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beltran the best

Playoff baseball tends to evoke the memories of great pitching duels. To aces matched-up, throwing BBs for eight innings, demonstrating how and why the two competeting teams made it this far.

Despite David Price‘s gutty effort in the tiebreaker game, we were yet to be treated to such pitching prowess. Until last night, that is.

Clayton Kershaw put on a postseason pitching performance to remember, a far cry from the guy who appeared near tears in the Dodgers dugout in the 2009 NLCS, having just walked five Phillies in just 4.2 innings.

Clayton Kershaw pitched exactly how one expects an ace and Cy Young shoo-in to pitch. He seemed to get strong as the game went on, striking out 12 Braves — recording eight of his last nine outs by strikeout — while allowing just one run on three hits and three walks.

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Kansas City Royals v St. Louis Cardinals

The 35-17 St. Louis Cardinals are currently on top of all of baseball with a .673 winning percentage. They are only one game ahead of their run differential. They lead the National League in runs scored per game. They allow the fewest runs per game. They currently project to end the year as the team with the most wins in baseball. They are tied for first in the National League in wRC+, and are first or tied for first in the NL in ERA-, FIP-, and xFIP-. Just in case this is your first time reading Getting Blanked: the 2013 Cardinals are pretty good.

It certainly isn’t because of their manager, though. Sure, the Cardinals made the playoffs last year and looks like the best team in baseball so far this year, but I’m not sure how much credit should go to Mike Matheny. Even if he wasn’t the successor to the Great Mind of Tony LaRussa, one would have questions about his decisions — particularly his batting order. At least on the surface, exoteric level, it seems, well, blasphemous and heretical.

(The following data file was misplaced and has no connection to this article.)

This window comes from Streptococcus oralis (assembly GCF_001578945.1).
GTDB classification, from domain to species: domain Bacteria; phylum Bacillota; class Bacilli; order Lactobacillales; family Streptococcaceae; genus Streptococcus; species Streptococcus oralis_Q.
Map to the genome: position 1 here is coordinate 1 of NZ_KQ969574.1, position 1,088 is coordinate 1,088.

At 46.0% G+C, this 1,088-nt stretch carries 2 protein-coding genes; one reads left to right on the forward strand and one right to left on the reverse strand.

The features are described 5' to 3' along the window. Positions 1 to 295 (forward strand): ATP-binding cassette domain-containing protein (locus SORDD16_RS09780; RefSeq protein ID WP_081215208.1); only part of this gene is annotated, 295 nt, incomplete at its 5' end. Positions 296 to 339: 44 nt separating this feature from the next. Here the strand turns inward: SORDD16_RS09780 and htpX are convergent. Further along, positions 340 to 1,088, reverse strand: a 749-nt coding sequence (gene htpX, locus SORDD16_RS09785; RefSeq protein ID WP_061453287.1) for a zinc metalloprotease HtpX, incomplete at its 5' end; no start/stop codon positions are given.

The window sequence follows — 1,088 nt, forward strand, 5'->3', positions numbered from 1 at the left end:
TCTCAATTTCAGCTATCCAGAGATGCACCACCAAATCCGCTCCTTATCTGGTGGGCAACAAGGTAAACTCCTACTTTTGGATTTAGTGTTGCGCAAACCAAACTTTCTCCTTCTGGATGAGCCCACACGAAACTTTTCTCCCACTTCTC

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Such is the way of the Blame Beltran meme. A chance encounter between two players, at opposite ends of their careers, once traded for each other, ends in injury. Wheeler pays respect to the mighty Beltran and, seven minutes later, comes out of his start with a strained oblique. Touching Carlos Beltran leaves him worse for wear… coincidently, of course. OF COURSE.

Not a coincidence: all the excitement surrounding the Mets young right-hander. Between Zack Wheeler and Matt Harvey, Mets fans actually have something to look forward to in this post-Dickey way.

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It is often said (frequently by the kind of people who write blog posts on sites just like this one) that free agency is a fool’s errand. That the kind of money required it takes to lock up talent on the free market is better spent elsewhere, that the long-term nature of many big time contracts means paying through the nose down the road for a decent return in the present.

Such is the price for locking up premium talent on the free agent market. When players like Albert Pujols, Prince Fielder, and C.J. Wilson are offering up their services, the contracts will get long and the risk substantial.

The next tier below this elite talent is where a smart GM can really punch up his/her lineup. There is a lot of value offered in a more manageable price range and, so far in 2012, it looks like a lot of GMs did a lot of good work with more modest deals.